This is a big week in this British expat’s life. It’s the week (barring a disaster) I become Dutch.
A few days after I published my last blog post Almost Dutch? I received a letter, written on behalf of the mayor, inviting me to a naturalisation ceremony which will take place this Wednesday. When I saw the envelope with the local council’s logo lying on my doormat my initial thought was oh oh there’s an issue with my citizenship application – it’s too early for there to be any contact.
I opened the letter in an anxious state only to read that I could attend a ceremony a week later. I was gobsmacked, to put it mildly. I had been expecting a ceremony invitation for somewhere in December.
My husband had taken our sons to school and he was helping out in my eldest’s class but he popped unexpectedly back to grab forgotten keys for their bike locks. As he was frantically turning a drawer upside down in search of keys I said,
“Volgende week word ik een Nederlander.”
He stopped his search and looked as surprised as I had felt a few minutes earlier. Then he smiled broadly.
So that is the current status. Attendance at a naturalisatieceremonie is compulsory and the last step to being granted Dutch citizenship. At the ceremony (described as a ‘feestelijke bijeenkomst over de betekenis van de Nederlandse nationaliteit‘) what it means to be a Dutch citizen is explained and each applicant has to declare that they will uphold and respect the rights and freedoms of the Netherlands.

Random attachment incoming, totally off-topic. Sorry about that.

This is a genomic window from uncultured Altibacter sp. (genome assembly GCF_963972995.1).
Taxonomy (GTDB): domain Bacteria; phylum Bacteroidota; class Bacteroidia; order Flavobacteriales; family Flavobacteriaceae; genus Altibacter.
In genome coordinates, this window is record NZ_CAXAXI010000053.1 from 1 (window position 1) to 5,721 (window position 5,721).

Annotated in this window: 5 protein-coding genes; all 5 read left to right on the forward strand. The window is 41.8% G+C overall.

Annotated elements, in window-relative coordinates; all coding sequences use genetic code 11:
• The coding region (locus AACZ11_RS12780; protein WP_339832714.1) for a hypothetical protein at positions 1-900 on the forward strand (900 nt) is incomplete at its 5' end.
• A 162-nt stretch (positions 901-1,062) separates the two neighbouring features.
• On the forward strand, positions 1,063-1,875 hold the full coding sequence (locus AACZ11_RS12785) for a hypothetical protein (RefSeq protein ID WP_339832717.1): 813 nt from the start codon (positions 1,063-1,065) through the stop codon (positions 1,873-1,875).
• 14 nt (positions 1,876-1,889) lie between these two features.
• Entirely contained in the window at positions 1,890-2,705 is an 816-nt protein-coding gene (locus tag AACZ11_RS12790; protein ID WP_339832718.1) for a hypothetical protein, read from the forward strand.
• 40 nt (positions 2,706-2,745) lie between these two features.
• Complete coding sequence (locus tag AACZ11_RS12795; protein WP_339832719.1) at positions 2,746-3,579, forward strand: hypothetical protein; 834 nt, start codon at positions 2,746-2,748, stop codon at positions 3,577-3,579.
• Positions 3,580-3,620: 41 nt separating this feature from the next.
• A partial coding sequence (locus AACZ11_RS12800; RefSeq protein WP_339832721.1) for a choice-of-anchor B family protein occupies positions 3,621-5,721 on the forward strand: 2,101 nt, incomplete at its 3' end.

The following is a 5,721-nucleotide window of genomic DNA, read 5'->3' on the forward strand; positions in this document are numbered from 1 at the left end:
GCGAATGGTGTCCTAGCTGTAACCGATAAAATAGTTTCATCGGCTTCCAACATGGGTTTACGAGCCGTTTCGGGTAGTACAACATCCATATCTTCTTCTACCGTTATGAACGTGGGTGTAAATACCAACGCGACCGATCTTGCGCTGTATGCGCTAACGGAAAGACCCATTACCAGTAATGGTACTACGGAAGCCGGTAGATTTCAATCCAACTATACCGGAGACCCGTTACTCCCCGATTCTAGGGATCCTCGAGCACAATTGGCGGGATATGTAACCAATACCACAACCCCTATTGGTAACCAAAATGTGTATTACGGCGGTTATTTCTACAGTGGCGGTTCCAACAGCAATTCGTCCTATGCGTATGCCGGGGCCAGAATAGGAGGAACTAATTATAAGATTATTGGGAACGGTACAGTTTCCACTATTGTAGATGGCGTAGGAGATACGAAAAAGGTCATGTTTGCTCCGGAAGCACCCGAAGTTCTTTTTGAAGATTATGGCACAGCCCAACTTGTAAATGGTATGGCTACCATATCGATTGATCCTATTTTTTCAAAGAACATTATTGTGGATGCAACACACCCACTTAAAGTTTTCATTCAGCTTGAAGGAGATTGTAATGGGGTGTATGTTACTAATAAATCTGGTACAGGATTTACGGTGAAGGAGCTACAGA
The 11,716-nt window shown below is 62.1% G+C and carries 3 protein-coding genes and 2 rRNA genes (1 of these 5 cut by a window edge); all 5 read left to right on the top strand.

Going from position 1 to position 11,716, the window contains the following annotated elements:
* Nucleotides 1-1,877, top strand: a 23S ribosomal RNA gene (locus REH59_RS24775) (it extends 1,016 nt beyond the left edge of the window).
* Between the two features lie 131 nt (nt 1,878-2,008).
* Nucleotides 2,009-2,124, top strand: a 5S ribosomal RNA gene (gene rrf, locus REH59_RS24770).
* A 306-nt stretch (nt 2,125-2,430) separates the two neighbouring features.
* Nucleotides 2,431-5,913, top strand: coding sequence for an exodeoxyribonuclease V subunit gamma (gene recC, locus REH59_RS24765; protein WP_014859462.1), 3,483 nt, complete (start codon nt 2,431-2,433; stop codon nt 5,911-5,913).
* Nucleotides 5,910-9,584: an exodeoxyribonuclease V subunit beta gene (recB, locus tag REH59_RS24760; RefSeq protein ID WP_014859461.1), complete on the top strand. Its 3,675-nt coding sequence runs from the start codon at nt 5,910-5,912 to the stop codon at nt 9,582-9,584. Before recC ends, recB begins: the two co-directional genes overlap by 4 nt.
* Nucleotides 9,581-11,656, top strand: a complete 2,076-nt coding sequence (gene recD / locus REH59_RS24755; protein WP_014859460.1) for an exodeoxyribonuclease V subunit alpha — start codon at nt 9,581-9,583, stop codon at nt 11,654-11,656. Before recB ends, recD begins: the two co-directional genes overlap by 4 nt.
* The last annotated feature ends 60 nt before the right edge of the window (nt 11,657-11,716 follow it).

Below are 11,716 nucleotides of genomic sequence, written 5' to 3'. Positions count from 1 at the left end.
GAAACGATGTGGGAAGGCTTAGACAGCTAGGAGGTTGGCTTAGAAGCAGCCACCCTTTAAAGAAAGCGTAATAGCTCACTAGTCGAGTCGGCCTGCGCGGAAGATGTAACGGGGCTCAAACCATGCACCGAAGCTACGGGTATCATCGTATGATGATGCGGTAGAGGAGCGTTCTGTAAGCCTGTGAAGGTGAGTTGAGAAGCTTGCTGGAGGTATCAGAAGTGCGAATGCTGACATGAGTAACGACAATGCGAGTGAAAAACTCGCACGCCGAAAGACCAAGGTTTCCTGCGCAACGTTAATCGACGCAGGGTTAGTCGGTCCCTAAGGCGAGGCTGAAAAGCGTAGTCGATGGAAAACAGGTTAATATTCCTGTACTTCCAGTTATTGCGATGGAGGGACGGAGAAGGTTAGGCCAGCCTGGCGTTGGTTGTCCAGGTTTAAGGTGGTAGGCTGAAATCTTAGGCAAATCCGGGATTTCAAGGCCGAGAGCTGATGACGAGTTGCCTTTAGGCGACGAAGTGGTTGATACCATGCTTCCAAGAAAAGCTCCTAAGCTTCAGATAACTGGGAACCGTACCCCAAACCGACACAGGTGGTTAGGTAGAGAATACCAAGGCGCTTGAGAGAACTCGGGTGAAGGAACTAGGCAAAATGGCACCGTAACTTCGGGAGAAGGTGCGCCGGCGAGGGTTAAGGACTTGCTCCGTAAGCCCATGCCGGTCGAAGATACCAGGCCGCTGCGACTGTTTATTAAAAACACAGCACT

The declaration is as follows:
‘Ik zweer dat ik de grondwettelijke orde van het Koninkrijk der Nederlanden, haar vrijheden en rechten respecteer en zweer de plichten die het staatsburgerschap met zich meebrengt getrouw te vervullen.’ Gevolgd door: ‘Zo waarlijk helpe mij God almachtig.’
‘Ik beloof dat ik de grondwettelijke orde van het Koninkrijk der Nederlanden, haar vrijheden en rechten respecteer en zweer de plichten die het staatsburgerschap met zich meebrengt getrouw te vervullen.’ Gevolgd door: ‘Dat verklaar en beloof ik.’
“However, I am not Dutch. Nor will I ever be. I don’t have the cultural background, mentality or history to be Dutch. My cultural background, mentality and history is British through and through. So I fall into a void. Locally, I’m accepted as one of the gang, but I feel sometimes like an impostor, like I stand out, like I’m different. Which I do and I am.”